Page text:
$12.5 Million Gift Creates Innovative Center for Social Work, Health

Anonymous donor funds research for affordable, available care here and abroad

A $12.5 million anonymous gift has created the Center for Innovation in Social Work & Health, sited on BU’s Medical Campus. Photo by Kalman Zabarsky

The doctor—and social worker—will see you now. Social workers play a critical role in health care, and an anonymous $12.5 million gift has created a new Boston University center melding social work and public health science to improve care here and around the globe.

The Center for Innovation in Social Work & Health (CISWH), sited on BU’s Medical Campus as part of the School of Social Work (SSW), partners with BU’s Center for Global Health & Development (CGHD). It “engages a wide group of scholars across the health professions around workable and cost-effective models that serve the broad health needs of people in the United States and abroad,” says Gail Steketee, a professor and dean of SSW.

Preventive medicine requires attention to influences on health like families and neighborhood circumstances, says Steketee, and “social workers understand the large picture of people’s lives—what drags down people’s health and what improves it.”

“We know from the research data that a focus on medical care alone, no matter how cost-conscious, does not lead to healthier or happier lives for people as a whole,” she says, citing lagging American longevity and chronic disease prevention compared to other developed nations. “We must think differently about health care and about the equity of that care—access and quality care for everyone.”

“We have lots to learn from each other,” says Jonathon Simon, CGHD director and BU’s Robert A. Knox Professor. As examples of the partnership, he points to social workers’ expertise, coupled with that of researchers at his own center, as a way to help people with HIV/AIDS and child health, two signature CGHD initiatives.

“Two centers working together will be able to do more in these areas,” he says. Both entities will “share a commitment to serving underserved and marginalized populations in the United States and around the world.”

An SSW fact sheet about the new center says collaboration promotes more efficient and widespread health care, and the need for that “stems from increasing urbanization, skyrocketing costs, poor health care outcomes in the United States compared to other countries, and critical health equity needs across underserved groups. In addition, we have much to learn from the pressing needs of developing countries that seek to provide affordable health care for large numbers of people currently without care.”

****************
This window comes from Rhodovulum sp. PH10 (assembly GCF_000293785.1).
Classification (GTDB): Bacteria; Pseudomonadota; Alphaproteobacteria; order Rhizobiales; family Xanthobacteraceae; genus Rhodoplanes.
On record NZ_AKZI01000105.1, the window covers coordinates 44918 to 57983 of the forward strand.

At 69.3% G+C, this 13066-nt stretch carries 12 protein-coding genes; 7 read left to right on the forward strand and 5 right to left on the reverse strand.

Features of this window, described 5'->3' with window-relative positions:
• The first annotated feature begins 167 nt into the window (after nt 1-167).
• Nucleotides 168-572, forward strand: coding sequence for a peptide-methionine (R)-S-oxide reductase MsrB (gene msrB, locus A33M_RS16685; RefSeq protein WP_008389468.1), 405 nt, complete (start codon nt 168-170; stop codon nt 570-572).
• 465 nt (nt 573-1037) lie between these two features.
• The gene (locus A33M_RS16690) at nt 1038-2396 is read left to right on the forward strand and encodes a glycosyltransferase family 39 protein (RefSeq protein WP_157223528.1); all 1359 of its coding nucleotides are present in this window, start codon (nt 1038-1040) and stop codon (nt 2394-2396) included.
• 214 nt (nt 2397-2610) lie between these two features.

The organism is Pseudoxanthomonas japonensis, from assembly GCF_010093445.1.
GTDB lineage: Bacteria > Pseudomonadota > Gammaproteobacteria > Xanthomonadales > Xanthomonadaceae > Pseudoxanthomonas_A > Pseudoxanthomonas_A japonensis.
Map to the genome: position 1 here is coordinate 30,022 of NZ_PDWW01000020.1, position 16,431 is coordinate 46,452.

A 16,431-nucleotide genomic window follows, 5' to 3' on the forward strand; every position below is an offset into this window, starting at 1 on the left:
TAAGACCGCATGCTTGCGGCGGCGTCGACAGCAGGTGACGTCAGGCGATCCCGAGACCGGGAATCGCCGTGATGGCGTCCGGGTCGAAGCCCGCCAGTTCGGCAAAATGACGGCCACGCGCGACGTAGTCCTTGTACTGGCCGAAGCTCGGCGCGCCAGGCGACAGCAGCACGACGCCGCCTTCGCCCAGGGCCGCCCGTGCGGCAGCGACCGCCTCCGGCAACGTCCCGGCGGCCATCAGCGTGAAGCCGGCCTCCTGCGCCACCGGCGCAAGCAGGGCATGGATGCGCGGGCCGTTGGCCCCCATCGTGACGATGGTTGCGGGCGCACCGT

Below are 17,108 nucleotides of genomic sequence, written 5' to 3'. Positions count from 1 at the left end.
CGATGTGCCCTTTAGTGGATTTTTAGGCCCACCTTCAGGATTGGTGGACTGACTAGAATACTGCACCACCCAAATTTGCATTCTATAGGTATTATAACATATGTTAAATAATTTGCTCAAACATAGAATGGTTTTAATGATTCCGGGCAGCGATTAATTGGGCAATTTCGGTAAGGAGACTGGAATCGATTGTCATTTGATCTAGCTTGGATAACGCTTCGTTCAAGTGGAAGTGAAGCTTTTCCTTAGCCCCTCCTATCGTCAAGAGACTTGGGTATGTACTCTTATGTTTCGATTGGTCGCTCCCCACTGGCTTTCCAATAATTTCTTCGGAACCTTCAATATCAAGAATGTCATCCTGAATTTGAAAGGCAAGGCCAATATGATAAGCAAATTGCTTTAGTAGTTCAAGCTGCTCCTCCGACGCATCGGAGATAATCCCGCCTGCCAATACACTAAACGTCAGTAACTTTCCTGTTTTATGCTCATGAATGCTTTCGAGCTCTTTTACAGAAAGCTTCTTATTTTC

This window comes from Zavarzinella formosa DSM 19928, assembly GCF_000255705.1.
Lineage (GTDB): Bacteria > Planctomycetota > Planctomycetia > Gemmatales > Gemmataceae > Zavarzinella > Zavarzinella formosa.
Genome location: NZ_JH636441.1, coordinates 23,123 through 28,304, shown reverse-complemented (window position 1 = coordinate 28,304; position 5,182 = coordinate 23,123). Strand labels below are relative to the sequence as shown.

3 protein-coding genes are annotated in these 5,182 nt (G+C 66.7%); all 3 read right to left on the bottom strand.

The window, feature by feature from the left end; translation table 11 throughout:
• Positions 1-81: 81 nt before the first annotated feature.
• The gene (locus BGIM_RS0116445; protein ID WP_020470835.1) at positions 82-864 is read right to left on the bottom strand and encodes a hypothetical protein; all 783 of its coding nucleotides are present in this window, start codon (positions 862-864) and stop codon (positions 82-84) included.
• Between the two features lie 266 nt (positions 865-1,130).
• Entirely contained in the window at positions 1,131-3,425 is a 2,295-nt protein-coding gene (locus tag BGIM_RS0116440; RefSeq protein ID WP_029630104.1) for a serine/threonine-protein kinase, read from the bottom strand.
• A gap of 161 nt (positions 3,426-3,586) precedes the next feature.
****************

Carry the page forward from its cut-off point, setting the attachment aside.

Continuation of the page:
Also, the Affordable Care Act—Obamacare—“creates a unique national opportunity to develop and test interprofessional care models that can improve individual and community health outcomes and reduce costs,” the sheet further says. “Leaders in social work, medicine, public health, economics, management, and related fields can redefine and restructure primary care by creating new community-based care systems.”

President Robert A. Brown is enthusiastic about the new center’s potential “to help transform the urban health care delivery system, by creating and critically assessing new models for effective treatment and management of particular patient populations.”

The center’s efforts, says Jean Morrison, University provost, “have the capacity to both transform and elevate the standing and stature of the discipline of social work and social workers. For example, the gap that currently exists in terms of how our society compensates social workers versus medical personnel is not necessarily an accurate reflection of the impact that social workers have on the long-term well-being of people. The center has the capacity to reframe the importance of the discipline of social work and social workers in the health care delivery system.”

Steketee says the University will seek a known “interdisciplinary scholar” with a background in social work to direct the center.

A version of this article was originally published in BU Today.